'Cynical armchair know-it-all pigs, with hands clenched at the bottom of their mean pockets, shouting at the telly that they know better.' That was my favourite quote from news commentary last week. It was uttered by comedian Marcus Brigstocke, on Radio 4's The Now Show. He was talking about comments from members of the public on last week's allegations that part of the money raised for famine relief through Live Aid had been diverted to buy arms for Ethiopian militias.
You yourself may have experienced some of the public reaction. 'You see?' many people seemed to be saying, 'I knew it was all a scam! Africa does it to itself once again. We [meaning the wealthy, non-African First World] should stop helping.' And, in a sense we should. We should have done so a long time ago. We should have stopped 'helping' before we went in and 'civilized' Africa, the way King Leopold of Belgium 'civilized' Congo by killing over ten million people or the practice we helpfully gave them of using amputated human hands as proof of military work done (and the thousands of amputees that left behind).
We should have stopped helping before introducing the 'chicotte', a whip used to 'punish' Africans who did not go along with slave-life. This whip, made of dried hippo hide, was turned to a sharp-edged corkscrew at the end and applied to bare buttocks, where 20 strokes resulted in unconsciousness and 100 strokes would likely kill the ungrateful African being civilized.
We should have stopped before 1904, when Germany put down a rebellion in Namibia by issuing an order to troops that every man of the Herero tribe, armed or unarmed, be shot. We (the generous colonial benefactors) could also have stopped before poisoning their wells and leaving entire communities to die slowly of thirst in the desert (or be bayonetted and clubbed to death with rifle-butts).
We should have stopped before supporting the madder-than-a-bag-of-cut-snakes-on-PCP dictator, Mobutu, after helping him seize power from a democratic but anti-us-helpful-benefactors government in Zaire. We should have stopped before using his image, the one we created, as an excuse for imposing our own capitalist dictatorship in many African states in the 80s. The one in which 'structural adjustment' meant those nations were forced to stop funding public education and our own companies were allowed to devastate their agriculture sector, buy up vast tracts of land for a pittance and privatize water to the point where they actually owned the rain.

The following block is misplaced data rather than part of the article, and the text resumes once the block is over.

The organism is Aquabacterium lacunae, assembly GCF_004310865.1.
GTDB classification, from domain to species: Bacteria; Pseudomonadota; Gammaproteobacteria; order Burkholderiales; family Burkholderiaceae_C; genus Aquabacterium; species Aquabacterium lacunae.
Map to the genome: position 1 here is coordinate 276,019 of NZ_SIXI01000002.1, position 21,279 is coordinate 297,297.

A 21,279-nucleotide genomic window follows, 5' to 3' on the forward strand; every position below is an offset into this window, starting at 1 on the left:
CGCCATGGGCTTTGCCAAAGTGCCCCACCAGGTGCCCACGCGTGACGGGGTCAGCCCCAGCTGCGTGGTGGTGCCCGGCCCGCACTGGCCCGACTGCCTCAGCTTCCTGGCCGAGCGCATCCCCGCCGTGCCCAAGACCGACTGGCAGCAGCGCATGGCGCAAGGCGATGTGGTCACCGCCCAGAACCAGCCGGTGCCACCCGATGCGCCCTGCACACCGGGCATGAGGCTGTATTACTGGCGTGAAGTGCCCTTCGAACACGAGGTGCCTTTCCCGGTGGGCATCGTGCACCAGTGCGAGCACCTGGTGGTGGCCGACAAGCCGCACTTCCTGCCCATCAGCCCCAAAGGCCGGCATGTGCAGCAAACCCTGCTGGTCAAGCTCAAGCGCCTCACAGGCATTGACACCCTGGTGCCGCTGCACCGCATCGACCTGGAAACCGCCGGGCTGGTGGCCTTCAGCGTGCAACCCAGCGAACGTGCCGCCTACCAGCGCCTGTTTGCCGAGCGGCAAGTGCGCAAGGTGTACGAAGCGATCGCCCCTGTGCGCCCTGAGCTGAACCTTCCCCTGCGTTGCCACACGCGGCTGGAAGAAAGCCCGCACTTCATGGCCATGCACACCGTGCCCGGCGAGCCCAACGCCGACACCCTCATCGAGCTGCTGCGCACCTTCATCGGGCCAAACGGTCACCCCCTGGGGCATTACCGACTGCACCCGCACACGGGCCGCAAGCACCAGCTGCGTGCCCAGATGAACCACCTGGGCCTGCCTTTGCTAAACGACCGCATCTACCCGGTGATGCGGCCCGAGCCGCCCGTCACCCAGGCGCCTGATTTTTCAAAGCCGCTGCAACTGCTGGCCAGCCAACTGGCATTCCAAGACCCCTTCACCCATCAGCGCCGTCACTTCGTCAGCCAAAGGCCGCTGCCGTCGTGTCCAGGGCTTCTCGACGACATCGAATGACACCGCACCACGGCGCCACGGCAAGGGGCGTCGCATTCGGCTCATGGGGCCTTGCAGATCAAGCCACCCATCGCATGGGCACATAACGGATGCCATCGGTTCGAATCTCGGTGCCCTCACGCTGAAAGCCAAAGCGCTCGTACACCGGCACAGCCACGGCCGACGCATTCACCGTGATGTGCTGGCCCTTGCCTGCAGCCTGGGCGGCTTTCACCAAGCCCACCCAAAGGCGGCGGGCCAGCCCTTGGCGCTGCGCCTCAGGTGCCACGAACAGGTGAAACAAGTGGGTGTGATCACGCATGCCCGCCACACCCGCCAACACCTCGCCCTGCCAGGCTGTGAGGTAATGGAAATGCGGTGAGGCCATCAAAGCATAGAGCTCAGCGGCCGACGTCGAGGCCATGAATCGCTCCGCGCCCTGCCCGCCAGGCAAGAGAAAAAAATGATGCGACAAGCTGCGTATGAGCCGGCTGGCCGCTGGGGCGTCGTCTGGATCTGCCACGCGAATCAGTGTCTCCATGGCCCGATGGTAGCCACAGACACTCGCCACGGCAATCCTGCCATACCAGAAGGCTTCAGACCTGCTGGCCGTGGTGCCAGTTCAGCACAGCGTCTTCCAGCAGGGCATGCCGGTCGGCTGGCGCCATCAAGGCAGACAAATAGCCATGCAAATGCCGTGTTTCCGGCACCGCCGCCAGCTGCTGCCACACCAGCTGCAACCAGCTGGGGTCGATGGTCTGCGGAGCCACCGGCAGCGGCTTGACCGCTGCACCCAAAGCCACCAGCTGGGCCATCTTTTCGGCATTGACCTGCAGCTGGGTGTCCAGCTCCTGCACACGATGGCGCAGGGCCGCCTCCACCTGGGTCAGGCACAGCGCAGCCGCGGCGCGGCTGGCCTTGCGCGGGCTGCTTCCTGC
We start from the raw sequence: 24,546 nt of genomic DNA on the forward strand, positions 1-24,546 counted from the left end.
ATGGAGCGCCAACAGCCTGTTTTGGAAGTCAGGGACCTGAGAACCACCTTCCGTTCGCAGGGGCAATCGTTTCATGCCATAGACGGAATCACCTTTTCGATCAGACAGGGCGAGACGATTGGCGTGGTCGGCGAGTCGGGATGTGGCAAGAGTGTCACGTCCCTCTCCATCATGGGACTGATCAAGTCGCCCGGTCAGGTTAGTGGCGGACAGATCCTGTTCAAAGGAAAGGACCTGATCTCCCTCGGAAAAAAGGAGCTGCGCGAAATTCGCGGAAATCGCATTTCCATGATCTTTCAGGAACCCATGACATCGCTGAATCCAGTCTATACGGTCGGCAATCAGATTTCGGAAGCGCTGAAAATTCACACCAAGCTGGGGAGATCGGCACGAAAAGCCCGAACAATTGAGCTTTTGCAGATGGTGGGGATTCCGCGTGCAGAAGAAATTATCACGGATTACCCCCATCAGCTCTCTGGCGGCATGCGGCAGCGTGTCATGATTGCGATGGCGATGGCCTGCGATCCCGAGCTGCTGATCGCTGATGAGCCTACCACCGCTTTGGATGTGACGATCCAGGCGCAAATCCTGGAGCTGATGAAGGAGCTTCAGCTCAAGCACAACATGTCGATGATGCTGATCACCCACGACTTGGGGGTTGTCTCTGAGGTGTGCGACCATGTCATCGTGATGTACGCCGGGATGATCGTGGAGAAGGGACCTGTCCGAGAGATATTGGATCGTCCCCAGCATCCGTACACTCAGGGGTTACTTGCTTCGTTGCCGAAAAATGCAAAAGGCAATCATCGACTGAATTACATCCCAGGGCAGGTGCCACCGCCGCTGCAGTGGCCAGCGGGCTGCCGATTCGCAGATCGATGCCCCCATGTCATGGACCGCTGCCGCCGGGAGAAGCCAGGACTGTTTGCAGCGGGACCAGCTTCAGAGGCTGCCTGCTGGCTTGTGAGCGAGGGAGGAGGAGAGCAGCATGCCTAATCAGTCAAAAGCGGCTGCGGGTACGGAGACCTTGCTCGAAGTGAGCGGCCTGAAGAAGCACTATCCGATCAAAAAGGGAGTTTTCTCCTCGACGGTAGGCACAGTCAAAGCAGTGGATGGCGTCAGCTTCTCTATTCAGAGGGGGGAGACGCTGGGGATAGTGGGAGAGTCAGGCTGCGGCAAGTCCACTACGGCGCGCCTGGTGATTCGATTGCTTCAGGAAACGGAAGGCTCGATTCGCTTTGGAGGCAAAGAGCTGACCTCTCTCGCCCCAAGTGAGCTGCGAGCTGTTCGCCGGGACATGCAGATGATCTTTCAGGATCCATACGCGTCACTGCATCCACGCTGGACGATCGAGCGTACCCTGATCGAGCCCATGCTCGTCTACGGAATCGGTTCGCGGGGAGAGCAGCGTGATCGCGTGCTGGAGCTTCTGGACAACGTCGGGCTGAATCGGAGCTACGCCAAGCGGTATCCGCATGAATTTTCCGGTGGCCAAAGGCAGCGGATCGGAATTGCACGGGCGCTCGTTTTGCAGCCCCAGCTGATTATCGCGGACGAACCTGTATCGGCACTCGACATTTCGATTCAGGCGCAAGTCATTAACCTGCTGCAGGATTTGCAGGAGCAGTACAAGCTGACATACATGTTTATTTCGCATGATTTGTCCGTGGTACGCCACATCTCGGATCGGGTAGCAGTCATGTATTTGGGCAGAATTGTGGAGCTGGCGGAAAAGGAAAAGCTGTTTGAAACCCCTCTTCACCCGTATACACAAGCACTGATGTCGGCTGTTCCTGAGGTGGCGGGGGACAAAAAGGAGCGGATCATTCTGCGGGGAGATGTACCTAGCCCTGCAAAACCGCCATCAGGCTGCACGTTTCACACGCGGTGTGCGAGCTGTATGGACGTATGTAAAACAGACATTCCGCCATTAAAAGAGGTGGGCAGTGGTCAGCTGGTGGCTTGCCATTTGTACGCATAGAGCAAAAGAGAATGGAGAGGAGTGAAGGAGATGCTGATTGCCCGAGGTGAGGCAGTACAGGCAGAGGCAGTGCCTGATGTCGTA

Oh I know what the apologists for colonialism will say: we brought roads. We brought order, and anyway, they did far worse things to each other before we came along. All true. But why, then, do you take such a hard line on the 'order' brought to bear in Zimbabwe, Burma and Iran? If you want to make a civilization omelette, after all, you need to kill and torture tens of thousands of brown people, right? The fact is, because we like to forget what has been done in the name of all this 'help' we have given Africa, we genuinely think it was, on the whole, positive. It was not. And it did not stop there.
Today, forest populations are forced off land they have held for centuries so that French, British, Portuguese and Belgian companies can cut down thousand-year-old forests and transport the wood to Europe. A vicious war in Eastern Congo continues, largely because it makes it cheap and easy to export the minerals we need for mobile phones and games consoles. And wealthy countries' security forces continue to run violent and illegal 'anti-terror' operations on African soil. Yes, we really should stop helping.
Good governance and transparency are important. Mistakes will be and have been made. But if we use that to justify an attitude that suggests we stop sharing even the pathetically small amount of our obscene wealth that we currently do with those starving or suffering in Africa, then God is not with us. And I myself agree with Marcus Brigstocke when he calls us 'pitiless b******s'.
Jonathan Langley is a columnist for the Baptist Times, writing on current affairs from a Christian leftist perspective.
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